Paradigm is a game whose story I’m not going to disclose here. I will say, however, that it’s simple and easy to understand, but there’s enough there to provide clear motivation for your character. Sure, perhaps Paradigm would rather just go home and make some phat beatsies, then lose inspiration the moment he gets to his computer, but more often than not he’ll just end up in situations where unfortunately laying on the bed and loathing himself all day just isn’t an option.  What really carries this game are the characters, their personalities, and the jokes both referential and entirely original, that serve as incredible entertainment and reward for continuing to unravel what the Child Prodigy program is… oh fudge, I’ve said too much. You didn’t hear that from me.

Paradigm is a game with the strangest, yet one of the most charming, art styles I’ve ever seen in a game.  If I could hazard comparing it to anything, it’d probably look most like the old turn based Fallout games, yet also with a dash of colors you’d be more likely to see in adventure games like Day of the Tentacle.  But even then, it’ll betray its own art style for a joke to great effect. Throwbacks to classic beat-em-ups, saturday morning american cartoons, anime, and even a drop of claymation– each immediately recognizable and bound to make you laugh.  There’s always a surprise waiting for you as you move forward in this game, with character and level designs so creative you’ll wonder how on earth anyone could come up with anything so memorable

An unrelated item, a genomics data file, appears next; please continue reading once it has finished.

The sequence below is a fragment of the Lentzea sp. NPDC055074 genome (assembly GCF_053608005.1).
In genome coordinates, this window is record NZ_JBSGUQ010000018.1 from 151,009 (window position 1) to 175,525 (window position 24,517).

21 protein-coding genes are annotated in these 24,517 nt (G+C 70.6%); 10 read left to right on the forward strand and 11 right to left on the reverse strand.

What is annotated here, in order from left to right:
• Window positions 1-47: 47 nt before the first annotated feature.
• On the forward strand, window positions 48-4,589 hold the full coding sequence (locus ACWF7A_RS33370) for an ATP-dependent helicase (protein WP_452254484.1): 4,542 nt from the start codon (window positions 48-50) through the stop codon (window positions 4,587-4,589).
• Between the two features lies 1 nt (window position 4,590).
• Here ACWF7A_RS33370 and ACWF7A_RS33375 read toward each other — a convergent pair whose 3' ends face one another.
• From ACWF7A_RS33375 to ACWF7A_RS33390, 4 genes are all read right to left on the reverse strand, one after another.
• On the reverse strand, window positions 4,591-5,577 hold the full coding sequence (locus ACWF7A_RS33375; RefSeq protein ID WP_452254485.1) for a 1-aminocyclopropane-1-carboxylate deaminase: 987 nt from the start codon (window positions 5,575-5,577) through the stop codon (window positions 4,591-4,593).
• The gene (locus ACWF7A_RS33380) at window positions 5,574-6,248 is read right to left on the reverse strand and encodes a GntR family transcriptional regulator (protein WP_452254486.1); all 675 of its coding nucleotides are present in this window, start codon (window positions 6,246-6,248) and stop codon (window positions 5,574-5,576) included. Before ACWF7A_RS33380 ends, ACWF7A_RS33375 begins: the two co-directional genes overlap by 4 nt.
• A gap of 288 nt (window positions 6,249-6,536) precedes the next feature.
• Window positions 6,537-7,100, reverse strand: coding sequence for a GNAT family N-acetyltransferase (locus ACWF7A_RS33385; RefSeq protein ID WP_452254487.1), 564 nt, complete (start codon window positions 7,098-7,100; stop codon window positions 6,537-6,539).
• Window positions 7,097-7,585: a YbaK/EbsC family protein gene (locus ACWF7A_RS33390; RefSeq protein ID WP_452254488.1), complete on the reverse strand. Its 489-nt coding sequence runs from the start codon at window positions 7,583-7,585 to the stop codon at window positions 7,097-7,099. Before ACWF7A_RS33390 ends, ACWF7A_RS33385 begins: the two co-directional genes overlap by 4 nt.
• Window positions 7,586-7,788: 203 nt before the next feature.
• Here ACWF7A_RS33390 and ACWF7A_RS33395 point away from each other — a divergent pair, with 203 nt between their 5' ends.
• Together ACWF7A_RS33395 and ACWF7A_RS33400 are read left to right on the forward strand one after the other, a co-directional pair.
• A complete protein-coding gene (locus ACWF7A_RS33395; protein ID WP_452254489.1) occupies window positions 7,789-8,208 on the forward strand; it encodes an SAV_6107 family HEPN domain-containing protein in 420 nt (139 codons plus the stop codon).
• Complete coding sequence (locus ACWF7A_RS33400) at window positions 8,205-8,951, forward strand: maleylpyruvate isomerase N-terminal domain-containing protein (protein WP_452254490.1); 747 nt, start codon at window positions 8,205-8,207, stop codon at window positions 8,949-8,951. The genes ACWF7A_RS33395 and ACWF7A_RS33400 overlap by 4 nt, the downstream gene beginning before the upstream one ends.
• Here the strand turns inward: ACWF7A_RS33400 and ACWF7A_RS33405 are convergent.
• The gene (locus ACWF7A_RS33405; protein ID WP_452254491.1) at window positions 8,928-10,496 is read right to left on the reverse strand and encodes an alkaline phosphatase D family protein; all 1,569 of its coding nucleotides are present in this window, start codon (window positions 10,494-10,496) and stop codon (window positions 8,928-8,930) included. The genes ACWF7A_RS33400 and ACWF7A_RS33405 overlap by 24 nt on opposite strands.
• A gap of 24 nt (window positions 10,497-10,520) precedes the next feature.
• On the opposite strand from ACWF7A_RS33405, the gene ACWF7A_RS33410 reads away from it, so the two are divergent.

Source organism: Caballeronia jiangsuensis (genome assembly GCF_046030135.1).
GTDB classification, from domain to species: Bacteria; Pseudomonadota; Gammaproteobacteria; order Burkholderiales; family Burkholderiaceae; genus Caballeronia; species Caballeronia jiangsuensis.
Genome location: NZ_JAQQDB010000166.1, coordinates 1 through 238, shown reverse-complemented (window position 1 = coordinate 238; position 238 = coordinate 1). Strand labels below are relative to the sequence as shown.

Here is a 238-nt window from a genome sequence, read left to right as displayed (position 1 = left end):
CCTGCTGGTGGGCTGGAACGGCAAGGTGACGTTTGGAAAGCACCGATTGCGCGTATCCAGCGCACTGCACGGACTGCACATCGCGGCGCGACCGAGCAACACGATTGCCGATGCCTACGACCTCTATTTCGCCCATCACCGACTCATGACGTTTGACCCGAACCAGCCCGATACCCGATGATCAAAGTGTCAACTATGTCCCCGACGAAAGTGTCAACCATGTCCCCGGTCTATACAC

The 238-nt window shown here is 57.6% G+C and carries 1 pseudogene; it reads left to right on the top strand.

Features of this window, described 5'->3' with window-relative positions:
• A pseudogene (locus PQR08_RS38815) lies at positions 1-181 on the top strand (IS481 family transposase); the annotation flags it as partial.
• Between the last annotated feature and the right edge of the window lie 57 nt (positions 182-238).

From the characters to the setting to even the music, Paradigm is soaked with all manner of humor, but like chocolate, the dark kind is its favorite.

Paradigm is a game with a phenomenal soundtrack composed and performed by Jonas Kjellberg. It has a way of fitting right in with the unique art style with often strongly 80s inspired influences. Often it’ll hit that ‘worn out vhs tape’ sort of sound, creating an off-sounding yet still satisfying accompaniment to the already strange world of Paradigm. It’s a bit dystopian for the most part, but can pick up to be cheerful and hilarious when paired with the aforementioned throwbacks. It’s clear a lot of love went into these phat beatsies. Heck, a whole lot of love seems to have gone into every aspect of the game.

Paradigm Adventure Game Screenshot 2

Paradigm is available on Steam and GOG, playable on Windows and Mac systems.  If you’re still not sold, the official website has a demo to try.

Darrell Thody

Living and raised in Oregon, USA. Writing and video game enthusiast. New to freelance writing.